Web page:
We love wood counters at our house. They are classic, provide a warm, homey look (usually contrasted with white beadboard!), and – most importantly – are inexpensive. So we were pretty happy to discover that you can use basic tongue-and-groove flooring to create beautiful DIY wood counters.
We have wood counters in our bathrooms and laundry/mud room, and plan to install them in our kitchen in the next few months. For the bathrooms and kitchen, where a smooth finish is necessary, we use Ikea’s butcher-block counters.
For our laundry/mud room, though, we just wanted a counter that looked nice, but was cheap and easy. So, making the 4-hour-round-trip car-ride (towing a trailer) to our nearest Ikea – easily adding at least $60 to the cost of the counter – was not in the equation.
A trip to a local building discount store, however, turned up 6-ft. long pieces of tongue-and-groove fir flooring for only $3.99 each. Since we needed seven to cover our base cabinet width (21″) our total for the wood came out to about $28.00 (compared to $59 + $60 for the Ikea butcher block counter). Cha-ching!
Any type of basic tongue-and-groove flooring will work for this (our part of the country carries mainly fir – in other areas it’s pine), even used wood flooring, if you can find it for a decent price.
And making the counter? It was as simple as gluing the tongues into the grooves and using a clamp to hold them while they dry. A few small nails around the edge and it was ready to be finished – which is another easy couple of steps.
I really love how it turned out (though the cabinet itself is not quite finished…eh-hem). It looks great in the room and has been a good surface for starting plants as well as holding goods for the freezer and baskets of laundry. And it’s got me thinking of all the other things I could use this easy DIY technique on: rehabbing an old side table, dresser, or topping an old table in the garden shed.
DIY Wood Counters
- Tongue and groove flooring lengths – enough for width and length of counter (we found fir flooring at a local discount store – like Home Depot)
- Wood glue
- Large (25-36″) bar clamps (we used 3 for our 6-foot counter purchased at Home Depot)
- Finish nails (1-1/2″)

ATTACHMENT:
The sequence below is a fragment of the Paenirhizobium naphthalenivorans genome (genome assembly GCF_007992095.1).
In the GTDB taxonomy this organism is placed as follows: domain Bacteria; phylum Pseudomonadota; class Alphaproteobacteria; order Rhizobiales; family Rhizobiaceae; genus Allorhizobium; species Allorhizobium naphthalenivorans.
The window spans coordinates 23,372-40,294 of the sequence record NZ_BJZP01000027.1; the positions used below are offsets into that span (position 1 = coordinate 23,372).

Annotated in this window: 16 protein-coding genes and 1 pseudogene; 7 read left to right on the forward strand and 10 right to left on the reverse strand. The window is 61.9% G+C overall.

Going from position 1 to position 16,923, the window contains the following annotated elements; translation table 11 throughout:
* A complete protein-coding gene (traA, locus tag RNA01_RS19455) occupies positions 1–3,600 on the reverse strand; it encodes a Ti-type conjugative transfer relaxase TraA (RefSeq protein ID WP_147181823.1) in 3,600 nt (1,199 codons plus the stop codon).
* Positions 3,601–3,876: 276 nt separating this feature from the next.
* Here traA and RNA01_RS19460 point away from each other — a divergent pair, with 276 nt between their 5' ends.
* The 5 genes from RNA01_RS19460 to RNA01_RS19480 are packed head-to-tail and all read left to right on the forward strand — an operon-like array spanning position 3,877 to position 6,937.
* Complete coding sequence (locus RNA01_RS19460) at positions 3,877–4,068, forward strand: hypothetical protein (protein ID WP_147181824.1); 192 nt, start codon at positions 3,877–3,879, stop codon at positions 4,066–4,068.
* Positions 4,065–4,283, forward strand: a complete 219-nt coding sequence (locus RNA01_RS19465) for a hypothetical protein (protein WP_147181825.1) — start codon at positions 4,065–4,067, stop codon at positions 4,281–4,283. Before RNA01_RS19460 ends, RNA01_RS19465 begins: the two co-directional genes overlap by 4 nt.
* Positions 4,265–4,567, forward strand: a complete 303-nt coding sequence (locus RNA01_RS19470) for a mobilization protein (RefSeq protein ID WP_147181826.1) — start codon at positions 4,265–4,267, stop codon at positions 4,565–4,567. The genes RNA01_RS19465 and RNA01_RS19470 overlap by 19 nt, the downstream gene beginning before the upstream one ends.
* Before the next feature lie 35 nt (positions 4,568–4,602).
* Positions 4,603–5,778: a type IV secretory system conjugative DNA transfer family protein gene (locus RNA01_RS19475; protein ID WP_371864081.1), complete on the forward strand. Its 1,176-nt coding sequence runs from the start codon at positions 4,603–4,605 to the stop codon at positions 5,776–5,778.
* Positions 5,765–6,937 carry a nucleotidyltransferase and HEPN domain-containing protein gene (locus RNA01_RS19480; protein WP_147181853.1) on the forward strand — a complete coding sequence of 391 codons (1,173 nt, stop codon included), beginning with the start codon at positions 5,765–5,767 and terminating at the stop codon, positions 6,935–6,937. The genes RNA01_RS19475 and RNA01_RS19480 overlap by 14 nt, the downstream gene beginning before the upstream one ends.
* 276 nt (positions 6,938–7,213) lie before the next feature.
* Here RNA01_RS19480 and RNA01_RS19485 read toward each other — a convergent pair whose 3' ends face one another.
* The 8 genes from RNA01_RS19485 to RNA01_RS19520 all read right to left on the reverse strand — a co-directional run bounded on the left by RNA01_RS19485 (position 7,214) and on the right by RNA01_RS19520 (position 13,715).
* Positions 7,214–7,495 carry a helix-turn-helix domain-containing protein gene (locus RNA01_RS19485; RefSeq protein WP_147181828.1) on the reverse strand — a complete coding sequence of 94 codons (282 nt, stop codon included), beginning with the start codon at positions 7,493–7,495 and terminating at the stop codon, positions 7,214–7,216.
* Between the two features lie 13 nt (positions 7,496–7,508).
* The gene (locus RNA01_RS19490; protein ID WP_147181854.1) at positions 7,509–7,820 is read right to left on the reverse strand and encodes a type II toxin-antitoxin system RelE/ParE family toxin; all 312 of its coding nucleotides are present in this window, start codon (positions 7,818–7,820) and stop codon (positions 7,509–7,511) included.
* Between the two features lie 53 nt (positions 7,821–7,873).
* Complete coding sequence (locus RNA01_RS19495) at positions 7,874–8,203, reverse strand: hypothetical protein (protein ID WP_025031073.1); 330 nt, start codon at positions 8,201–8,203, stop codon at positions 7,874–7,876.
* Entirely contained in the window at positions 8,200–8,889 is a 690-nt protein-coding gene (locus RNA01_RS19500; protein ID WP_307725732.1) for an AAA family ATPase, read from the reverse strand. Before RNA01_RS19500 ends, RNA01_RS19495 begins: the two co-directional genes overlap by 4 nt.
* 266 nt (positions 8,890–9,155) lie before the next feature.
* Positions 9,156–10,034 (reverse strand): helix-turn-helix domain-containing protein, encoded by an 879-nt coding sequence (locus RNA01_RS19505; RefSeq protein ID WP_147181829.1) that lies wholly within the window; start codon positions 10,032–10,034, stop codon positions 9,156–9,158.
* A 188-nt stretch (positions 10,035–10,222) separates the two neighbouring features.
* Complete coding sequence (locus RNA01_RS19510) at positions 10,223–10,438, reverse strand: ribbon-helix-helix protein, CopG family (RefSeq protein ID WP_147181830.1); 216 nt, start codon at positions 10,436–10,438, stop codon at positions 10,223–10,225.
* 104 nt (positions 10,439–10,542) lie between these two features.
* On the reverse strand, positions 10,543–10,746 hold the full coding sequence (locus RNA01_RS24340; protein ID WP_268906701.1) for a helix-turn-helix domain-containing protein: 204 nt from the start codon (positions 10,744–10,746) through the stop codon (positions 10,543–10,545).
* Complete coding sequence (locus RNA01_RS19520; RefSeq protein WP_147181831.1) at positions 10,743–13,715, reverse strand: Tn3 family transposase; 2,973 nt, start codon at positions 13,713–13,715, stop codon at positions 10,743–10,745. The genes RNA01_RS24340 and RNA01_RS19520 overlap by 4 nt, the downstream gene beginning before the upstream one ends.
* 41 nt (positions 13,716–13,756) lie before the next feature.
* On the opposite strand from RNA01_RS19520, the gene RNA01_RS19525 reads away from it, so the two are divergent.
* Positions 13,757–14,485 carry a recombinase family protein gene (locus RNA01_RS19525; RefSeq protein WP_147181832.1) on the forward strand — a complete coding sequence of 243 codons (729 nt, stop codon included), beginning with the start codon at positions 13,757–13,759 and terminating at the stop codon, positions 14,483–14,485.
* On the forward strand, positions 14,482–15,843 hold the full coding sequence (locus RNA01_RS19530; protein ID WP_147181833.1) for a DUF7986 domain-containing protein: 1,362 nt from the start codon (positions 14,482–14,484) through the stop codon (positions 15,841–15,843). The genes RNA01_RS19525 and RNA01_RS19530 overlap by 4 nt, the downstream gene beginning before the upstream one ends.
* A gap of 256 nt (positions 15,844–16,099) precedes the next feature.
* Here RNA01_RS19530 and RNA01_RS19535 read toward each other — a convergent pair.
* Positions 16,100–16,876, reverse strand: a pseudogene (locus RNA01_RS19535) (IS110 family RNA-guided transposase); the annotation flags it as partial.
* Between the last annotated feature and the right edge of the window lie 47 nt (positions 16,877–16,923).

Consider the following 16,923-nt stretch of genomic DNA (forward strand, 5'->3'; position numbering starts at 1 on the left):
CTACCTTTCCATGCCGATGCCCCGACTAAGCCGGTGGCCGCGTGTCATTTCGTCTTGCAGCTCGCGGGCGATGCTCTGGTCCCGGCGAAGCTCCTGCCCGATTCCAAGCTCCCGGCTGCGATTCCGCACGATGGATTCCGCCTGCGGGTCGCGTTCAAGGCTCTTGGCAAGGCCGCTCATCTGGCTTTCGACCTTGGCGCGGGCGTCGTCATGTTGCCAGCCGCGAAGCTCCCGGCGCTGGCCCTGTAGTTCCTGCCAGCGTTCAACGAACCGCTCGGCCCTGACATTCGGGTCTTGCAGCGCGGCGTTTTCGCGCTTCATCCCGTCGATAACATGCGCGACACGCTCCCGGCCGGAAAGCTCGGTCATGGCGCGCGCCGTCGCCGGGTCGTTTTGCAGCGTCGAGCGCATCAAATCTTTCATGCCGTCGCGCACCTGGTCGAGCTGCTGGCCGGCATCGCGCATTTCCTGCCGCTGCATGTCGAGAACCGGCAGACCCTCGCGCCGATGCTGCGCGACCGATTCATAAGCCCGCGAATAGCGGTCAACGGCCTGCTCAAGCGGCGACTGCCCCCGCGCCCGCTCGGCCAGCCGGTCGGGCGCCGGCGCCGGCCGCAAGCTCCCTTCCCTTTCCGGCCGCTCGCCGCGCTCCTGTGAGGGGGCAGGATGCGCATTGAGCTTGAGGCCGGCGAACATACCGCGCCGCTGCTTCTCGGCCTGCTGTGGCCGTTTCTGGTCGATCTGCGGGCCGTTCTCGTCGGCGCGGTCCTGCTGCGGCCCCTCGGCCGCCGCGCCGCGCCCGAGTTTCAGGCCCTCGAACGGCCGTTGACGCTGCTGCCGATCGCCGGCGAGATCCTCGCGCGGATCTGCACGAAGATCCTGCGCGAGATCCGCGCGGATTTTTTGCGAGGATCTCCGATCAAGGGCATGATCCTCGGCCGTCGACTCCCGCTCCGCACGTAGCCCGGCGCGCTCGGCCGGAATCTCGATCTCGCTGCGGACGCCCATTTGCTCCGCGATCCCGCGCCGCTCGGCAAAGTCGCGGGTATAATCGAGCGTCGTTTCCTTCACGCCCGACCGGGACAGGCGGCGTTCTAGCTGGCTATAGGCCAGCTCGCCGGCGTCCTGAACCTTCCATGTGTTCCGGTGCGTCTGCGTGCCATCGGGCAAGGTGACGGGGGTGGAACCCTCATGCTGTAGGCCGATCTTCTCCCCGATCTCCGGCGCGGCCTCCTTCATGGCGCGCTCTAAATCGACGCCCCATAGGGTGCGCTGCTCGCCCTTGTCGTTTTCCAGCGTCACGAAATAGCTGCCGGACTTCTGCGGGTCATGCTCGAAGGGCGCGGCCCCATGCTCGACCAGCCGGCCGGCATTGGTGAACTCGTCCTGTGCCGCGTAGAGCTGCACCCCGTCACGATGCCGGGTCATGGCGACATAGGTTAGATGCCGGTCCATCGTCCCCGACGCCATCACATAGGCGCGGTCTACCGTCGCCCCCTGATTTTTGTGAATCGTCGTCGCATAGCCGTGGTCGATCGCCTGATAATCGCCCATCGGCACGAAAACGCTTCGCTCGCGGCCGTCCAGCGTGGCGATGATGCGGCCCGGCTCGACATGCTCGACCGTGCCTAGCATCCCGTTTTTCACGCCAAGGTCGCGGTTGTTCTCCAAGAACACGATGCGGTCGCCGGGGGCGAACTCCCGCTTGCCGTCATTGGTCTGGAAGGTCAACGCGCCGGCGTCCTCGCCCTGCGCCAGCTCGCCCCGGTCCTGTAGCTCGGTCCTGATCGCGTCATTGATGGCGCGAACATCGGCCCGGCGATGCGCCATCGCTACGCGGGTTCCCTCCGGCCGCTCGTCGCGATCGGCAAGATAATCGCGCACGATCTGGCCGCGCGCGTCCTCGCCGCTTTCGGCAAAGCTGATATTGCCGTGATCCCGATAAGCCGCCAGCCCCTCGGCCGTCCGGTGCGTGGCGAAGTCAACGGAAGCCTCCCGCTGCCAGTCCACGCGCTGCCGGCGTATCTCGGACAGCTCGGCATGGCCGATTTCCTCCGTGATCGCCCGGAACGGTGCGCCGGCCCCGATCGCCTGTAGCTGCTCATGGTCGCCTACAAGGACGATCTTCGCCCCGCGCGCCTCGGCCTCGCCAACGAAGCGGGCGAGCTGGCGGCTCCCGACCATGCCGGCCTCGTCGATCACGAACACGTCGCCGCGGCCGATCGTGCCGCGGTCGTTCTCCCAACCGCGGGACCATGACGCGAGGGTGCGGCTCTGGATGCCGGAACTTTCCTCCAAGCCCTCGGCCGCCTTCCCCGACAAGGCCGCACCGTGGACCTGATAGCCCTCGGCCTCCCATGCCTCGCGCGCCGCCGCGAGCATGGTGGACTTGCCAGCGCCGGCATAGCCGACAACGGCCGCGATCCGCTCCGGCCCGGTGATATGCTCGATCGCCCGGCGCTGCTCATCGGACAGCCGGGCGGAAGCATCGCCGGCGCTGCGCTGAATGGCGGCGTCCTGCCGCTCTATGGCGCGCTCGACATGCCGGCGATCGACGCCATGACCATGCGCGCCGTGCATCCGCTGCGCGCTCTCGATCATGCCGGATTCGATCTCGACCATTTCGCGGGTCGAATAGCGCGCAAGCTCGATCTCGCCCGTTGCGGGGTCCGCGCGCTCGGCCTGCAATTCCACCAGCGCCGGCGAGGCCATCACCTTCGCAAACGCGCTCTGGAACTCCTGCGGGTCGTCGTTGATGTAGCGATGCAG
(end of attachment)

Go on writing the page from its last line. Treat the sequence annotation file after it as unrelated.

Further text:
- Hand-held sander and paper (or just a wood block with sandpaper wrapped around)
- Wood pre-stain
- Wood stain in desired color
- Water-based polyurethane
- Foam brush/applicator
- Paint brushes
- Optional: quarter-round molding- enough to cover side and back edges
How to Make Wood Countertops
1. Cut wood in desired lengths (or if you’ve bought them at a store, have them cut for you).
2. Apply wood glue lightly to one tongue at a time, setting each into a corresponding groove until all the pieces have been used and your desired width is reached. Make sure to wipe away any traces of glue while it’s wet or the stain won’t take in those places.
3. Space bar clamps evenly (we used 3 clamps for our 6-ft. long counter) and tighten to hold all the pieces together securely while it dries. If it seems to want to bow slightly, use something heavy to hold it down, like a brick or piece of wood.
4. After the glue is dry, attach counter to base cabinets with finish nails along side and back edges only, 1/8-1/4″ from edge.
Time to Sand
5. Sand counter in preparation for staining. Don’t worry about getting it perfectly smooth – this counter shows its flooring heritage. We actually didn’t finish our counter for about a year after installing it so there were some water stains to deal with- though they were only lightened a bit by the sanding. Hey, more character!
6. Wipe counters clean and apply a water-based pre-stain wood conditioner according to directions.
7. Apply wood stain according to directions. We used an oil-based stain (that worked with the water-based pre-stain and topcoats) in walnut, so I found it easiest to use a disposable foam brush/applicator. If, after wiping extra and drying, the stain is not as dark as you’d like, apply more coats as desired.
8. Once the stain is thoroughly dry, begin applying the polyurethane topcoats according to directions. I applied 5 coats total and didn’t sand between coats (I rarely do since none of my projects are about perfection!).
Water-based polyurethane only needs 2 hours between coats, so I simply wrapped the brush in a plastic bag until the next coat.
By the way, the counter the bag-wrapped brush is on was created this same way, but about six years ago- in a very busy laundry/mud room area and has held up very well. However, there are a few scratches- and those aren’t much, they really just show up in the photo, and aren’t noticeable in person.
Since we used a dark stain, the nails along the edges aren’t noticeable to us.
Thus, we haven’t attached any quarter-round molding to this counter – yet. I think it’s on the agenda…someday. If you’d like to add edging, there are just a few more steps.
Optional edging steps:
1. Cut quarter round molding to fit edges. Use a miter cut for the corners. This is easy using a miter box and saw if you don’t have access to a powered miter saw.
2. Stain molding and finish to match counter.
3. Attach using a thin line of wood glue and a couple of small (1″) finish nails to hold in place.
Step back and enjoy your classic wood counter. Your countertops will be full of character for a fraction of the cost of traditional wood counters.
See more of our Household DIY Projects:
- Tips for Choosing Interior Paint
- How to Paint Kitchen Cabinets
- Kitchen Cabinet Refacing
- How to Make Kitchen Cabinet Doors
- Do it Yourself Cabinet Makeover
- DIY Table Makeover
- Do it Yourself Shelves Makeover
- How to Make a Framed Bulletin Board
This is a post from contributing writer Jami.